Tag Archives: social media

Dick Newby responds on Lib Dem peers and social media

As our Chief Whip in the Lords, I want to respond briefly to the article that was posted yesterday about our Peers and social media.

Firstly some facts – the Lib Dem group in the Lords has more Peers on Twitter than any other party or political group there, and between them they have over 100,000 followers. What they say online therefore is clearly reaching a lot of people. We also have a new Facebook page (www.facebook.com/LibDemLords)  which highlights the work done by our Peers.

Every week the Letter of the Lords is sent out – this is a email which highlights the work of the Peers both inside and outside the Lords (you can sign up here); it looks ahead to the following week and reviews the week that has just gone. It is an excellent way for anyone who wants to keep up with our work in the Lords in a very accessible way. It goes to parliamentarians and lobby journalists, as well as party members, local party leaders and other journalists across the country.

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Beware photos of the Queen shared on social media

A quick look down my Facebook timeline today understandably shows some lovely pictures of the Queen. Actually, my inbox is full of mentions of her as eager marketers exploit her record-breaking reign, but that’s another story. Now, I would happily get rid of the monarchy purely on principle as I don’t believe that a head of  state should come to that position by accident of birth. I know that that is very much a minority position and, frankly, there are more important things to take up my campaigning time.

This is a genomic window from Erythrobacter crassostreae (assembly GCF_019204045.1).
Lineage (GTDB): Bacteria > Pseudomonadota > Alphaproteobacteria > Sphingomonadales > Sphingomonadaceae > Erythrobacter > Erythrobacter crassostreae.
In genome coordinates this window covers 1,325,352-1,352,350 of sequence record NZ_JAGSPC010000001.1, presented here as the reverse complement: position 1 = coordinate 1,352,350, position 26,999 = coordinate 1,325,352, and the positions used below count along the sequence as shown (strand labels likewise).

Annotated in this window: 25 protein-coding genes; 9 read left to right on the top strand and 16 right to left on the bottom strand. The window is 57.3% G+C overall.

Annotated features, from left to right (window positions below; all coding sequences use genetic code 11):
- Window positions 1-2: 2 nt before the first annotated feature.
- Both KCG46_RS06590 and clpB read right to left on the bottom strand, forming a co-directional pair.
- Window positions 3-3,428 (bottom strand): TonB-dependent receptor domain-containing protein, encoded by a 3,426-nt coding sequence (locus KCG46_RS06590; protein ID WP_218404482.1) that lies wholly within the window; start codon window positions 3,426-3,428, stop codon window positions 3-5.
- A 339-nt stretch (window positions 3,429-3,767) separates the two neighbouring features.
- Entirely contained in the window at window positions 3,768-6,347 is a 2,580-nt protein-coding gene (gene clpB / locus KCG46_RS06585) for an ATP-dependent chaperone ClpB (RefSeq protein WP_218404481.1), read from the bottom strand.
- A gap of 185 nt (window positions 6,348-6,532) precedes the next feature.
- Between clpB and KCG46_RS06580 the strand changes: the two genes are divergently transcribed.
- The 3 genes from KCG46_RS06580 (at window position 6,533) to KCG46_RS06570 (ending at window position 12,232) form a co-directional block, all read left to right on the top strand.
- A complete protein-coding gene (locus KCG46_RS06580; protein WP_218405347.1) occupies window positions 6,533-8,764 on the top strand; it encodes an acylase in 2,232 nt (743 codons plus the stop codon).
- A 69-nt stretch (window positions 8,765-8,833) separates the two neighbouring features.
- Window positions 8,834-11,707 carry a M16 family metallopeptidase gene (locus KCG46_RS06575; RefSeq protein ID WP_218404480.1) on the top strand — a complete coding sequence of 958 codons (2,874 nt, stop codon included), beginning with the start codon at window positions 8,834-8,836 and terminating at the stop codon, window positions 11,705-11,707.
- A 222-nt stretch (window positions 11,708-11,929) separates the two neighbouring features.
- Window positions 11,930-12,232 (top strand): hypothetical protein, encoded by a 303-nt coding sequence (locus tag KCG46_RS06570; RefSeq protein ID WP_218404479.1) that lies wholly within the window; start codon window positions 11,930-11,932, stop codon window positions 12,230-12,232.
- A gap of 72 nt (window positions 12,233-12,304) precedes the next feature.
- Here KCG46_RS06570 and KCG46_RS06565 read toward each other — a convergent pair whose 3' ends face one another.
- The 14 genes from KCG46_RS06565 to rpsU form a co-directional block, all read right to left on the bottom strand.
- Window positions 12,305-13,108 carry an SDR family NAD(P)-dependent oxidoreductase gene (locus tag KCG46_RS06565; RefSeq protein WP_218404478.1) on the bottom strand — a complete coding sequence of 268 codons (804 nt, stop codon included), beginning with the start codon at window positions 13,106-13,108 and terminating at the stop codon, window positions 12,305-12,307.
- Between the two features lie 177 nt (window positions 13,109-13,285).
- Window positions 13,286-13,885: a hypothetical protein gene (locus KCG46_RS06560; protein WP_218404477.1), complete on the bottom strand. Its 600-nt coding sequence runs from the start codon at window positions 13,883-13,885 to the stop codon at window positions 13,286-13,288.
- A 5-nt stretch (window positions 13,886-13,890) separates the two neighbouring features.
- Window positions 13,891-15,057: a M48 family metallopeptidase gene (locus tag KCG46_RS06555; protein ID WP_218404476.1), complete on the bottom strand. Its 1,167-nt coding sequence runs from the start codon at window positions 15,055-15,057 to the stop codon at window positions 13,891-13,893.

However, my innate republicanism doesn’t mean I can’t respect the woman who has held that high office for the last 63 years and fulfilled her duties with dedication and dignity. She fully deserves the tributes being paid to her today.

This post isn’t about the Queen as such, though. Some of the aforementioned lovely images of the Queen on my social media have a much more sinister provenance.

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LDVideo: Naomi Long reads out and responds to mean tweets

Twitter abuse is an occupational hazard for anyone who has an opinion, especially if they happen to be female. If you are a woman, it’s not only what you say but how you look that is fair game for the trolls.

Alliance MP Naomi Long had a bit of Friday fun this week as she read out some of the abuse she’d received over the years and get her own back with some witty retorts. I think my personal favourite was her response to the one about the size of her backside – a subject on which Alistair Carmichael waded in with support for Naomi.

Anyway, watch and enjoy:

You might also be interested in one of Jo Swinson’s favourite antidotes to the haters. Thank you, haters, by Clever Pie and Isabel Fay is very funny.

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Jenny Willott on the Twitter abuse she got after Inside the Commons

A couple of weeks ago, Ruth Bright wrote of her admiration for Jenny Willott after seeing her and her family on the Inside the Commons series. I can only echo her sentiments after finally catching up with the programme late last night. What I saw was a happy family eating together, making a difficult work/life balance situation work in a way that suited them. Of course, I did wonder why Parliament couldn’t schedule its votes in a more family friendly manner and, why, in the 21st century, casting a vote requires running across your workplace then standing in a lobby for quarter of an hour, but that’s hardly Jenny’s fault.